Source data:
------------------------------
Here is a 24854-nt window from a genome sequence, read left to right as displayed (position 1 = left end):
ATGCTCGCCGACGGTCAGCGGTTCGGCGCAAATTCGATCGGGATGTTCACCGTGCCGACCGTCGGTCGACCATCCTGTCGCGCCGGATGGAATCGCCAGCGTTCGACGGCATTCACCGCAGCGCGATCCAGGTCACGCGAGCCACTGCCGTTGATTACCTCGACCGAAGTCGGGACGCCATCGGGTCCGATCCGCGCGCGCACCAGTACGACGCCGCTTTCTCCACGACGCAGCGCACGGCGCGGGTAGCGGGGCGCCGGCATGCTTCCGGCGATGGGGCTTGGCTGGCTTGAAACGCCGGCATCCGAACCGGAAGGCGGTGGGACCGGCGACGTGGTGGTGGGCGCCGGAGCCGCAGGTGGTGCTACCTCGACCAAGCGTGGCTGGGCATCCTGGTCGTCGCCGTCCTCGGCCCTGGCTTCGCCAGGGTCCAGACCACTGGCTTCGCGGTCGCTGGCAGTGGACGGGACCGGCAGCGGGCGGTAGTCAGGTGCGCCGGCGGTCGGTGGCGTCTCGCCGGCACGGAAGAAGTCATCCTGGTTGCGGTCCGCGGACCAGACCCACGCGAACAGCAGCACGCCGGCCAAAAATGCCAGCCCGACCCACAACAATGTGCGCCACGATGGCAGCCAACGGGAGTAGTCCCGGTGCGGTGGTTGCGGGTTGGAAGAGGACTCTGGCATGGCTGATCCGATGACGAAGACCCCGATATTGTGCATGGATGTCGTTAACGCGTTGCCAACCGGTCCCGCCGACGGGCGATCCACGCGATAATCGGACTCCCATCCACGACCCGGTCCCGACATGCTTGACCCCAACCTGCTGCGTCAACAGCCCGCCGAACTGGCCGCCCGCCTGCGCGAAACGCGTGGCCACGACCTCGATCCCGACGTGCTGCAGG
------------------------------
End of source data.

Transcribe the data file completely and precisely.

Here is a 24854-nt window from a genome sequence, read left to right as displayed (position 1 = left end):
ATGCTCGCCGACGGTCAGCGGTTCGGCGCAAATTCGATCGGGATGTTCACCGTGCCGACCGTCGGTCGACCATCCTGTCGCGCCGGATGGAATCGCCAGCGTTCGACGGCATTCACCGCAGCGCGATCCAGGTCACGCGAGCCACTGCCGTTGATTACCTCGACCGAAGTCGGGACGCCATCGGGTCCGATCCGCGCGCGCACCAGTACGACGCCGCTTTCTCCACGACGCAGCGCACGGCGCGGGTAGCGGGGCGCCGGCATGCTTCCGGCGATGGGGCTTGGCTGGCTTGAAACGCCGGCATCCGAACCGGAAGGCGGTGGGACCGGCGACGTGGTGGTGGGCGCCGGAGCCGCAGGTGGTGCTACCTCGACCAAGCGTGGCTGGGCATCCTGGTCGTCGCCGTCCTCGGCCCTGGCTTCGCCAGGGTCCAGACCACTGGCTTCGCGGTCGCTGGCAGTGGACGGGACCGGCAGCGGGCGGTAGTCAGGTGCGCCGGCGGTCGGTGGCGTCTCGCCGGCACGGAAGAAGTCATCCTGGTTGCGGTCCGCGGACCAGACCCACGCGAACAGCAGCACGCCGGCCAAAAATGCCAGCCCGACCCACAACAATGTGCGCCACGATGGCAGCCAACGGGAGTAGTCCCGGTGCGGTGGTTGCGGGTTGGAAGAGGACTCTGGCATGGCTGATCCGATGACGAAGACCCCGATATTGTGCATGGATGTCGTTAACGCGTTGCCAACCGGTCCCGCCGACGGGCGATCCACGCGATAATCGGACTCCCATCCACGACCCGGTCCCGACATGCTTGACCCCAACCTGCTGCGTCAACAGCCCGCCGAACTGGCCGCCCGCCTGCGCGAAACGCGTGGCCACGACCTCGATCCCGACGTGCTGCAGG